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War Evolves With Drones, Some Tiny as Bugs

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groovedaddy Donating Member (1000+ posts) Send PM | Profile | Ignore Mon Jun-20-11 12:00 PM
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War Evolves With Drones, Some Tiny as Bugs
WRIGHT-PATTERSON AIR FORCE BASE, Ohio Two miles from the cow pasture where the Wright Brothers learned to fly the first airplanes, military researchers are at work on another revolution in the air: shrinking unmanned drones, the kind that fire missiles into Pakistan and spy on insurgents in Afghanistan, to the size of insects and birds.

The bases indoor flight lab is called the microaviary, and for good reason. The drones in development here are designed to replicate the flight mechanics of moths, hawks and other inhabitants of the natural world. Were looking at how you hide in plain sight, said Greg Parker, an aerospace engineer, as he held up a prototype of a mechanical hawk that in the future might carry out espionage or kill.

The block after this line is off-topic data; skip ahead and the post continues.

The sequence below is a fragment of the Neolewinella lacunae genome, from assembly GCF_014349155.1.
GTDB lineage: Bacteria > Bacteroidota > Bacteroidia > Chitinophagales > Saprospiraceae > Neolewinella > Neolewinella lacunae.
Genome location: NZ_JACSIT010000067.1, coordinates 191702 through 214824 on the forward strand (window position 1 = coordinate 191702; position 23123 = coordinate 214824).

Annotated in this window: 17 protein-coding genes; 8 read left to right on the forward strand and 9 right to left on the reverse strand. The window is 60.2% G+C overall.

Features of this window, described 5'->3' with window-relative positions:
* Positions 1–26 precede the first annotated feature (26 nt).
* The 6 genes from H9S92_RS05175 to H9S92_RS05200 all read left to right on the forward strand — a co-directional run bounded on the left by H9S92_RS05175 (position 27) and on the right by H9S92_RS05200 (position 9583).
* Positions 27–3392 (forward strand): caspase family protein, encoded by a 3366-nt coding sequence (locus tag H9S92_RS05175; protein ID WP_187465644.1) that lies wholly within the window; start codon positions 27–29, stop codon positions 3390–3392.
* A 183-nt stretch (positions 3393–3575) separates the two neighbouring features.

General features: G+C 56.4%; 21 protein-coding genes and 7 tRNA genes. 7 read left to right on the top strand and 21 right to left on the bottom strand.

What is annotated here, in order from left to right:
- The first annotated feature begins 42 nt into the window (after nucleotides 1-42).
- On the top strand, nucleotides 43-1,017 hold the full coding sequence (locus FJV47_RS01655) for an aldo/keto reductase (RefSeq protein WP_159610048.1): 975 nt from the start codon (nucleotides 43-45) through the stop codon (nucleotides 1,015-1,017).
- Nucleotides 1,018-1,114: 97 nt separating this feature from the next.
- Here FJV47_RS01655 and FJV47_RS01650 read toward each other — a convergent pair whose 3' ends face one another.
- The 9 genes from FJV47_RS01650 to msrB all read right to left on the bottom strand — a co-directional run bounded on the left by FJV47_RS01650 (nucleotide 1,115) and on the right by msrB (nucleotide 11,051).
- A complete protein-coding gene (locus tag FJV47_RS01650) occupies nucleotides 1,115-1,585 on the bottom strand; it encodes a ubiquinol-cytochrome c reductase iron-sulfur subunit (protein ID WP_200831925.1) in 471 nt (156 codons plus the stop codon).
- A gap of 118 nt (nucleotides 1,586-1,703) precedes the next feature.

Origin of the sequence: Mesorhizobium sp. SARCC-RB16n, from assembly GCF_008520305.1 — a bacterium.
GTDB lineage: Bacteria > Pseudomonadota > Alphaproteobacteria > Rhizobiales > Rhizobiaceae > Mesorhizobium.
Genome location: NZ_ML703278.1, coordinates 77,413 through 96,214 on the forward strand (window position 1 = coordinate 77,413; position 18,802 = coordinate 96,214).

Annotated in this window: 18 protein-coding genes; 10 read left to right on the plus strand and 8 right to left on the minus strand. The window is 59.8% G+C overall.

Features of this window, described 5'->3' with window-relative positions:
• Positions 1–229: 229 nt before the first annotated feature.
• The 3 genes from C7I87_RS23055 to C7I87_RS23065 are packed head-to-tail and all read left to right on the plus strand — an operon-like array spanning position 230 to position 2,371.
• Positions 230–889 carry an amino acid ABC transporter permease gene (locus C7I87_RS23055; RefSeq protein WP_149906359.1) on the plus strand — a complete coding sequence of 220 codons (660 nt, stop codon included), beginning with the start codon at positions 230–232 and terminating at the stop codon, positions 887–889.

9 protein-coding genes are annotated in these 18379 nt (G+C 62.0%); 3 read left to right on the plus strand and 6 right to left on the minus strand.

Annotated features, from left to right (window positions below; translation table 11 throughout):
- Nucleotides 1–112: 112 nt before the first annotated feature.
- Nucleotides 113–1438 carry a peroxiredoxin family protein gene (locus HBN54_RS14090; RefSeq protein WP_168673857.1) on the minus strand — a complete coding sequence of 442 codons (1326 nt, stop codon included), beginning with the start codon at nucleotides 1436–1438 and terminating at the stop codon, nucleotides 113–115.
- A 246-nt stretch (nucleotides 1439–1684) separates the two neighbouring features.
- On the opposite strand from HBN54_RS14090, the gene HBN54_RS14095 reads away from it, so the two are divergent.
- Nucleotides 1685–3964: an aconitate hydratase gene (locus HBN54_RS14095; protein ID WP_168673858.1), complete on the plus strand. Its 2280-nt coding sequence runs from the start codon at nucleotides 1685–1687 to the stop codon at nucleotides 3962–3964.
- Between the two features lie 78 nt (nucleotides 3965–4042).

Half a world away in Afghanistan, Marines marvel at one of the new blimplike spy balloons that float from a tether 15,000 feet above one of the bloodiest outposts of the war, Sangin in Helmand Province. The balloon, called an aerostat, can transmit live video from as far as 20 miles away of insurgents planting homemade bombs. Its been a game-changer for me, Capt. Nickoli Johnson said in Sangin this spring. I want a bunch more put in.

From blimps to bugs, an explosion in aerial drones is transforming the way America fights and thinks about its wars. Predator drones, the Cessna-sized workhorses that have dominated unmanned flight since the Sept. 11, 2001, attacks, are by now a brand name, known and feared around the world. But far less widely known are the sheer size, variety and audaciousness of a rapidly expanding drone universe, along with the dilemmas that come with it.

http://www.nytimes.com/2011/06/20/world/20drones.html?_...

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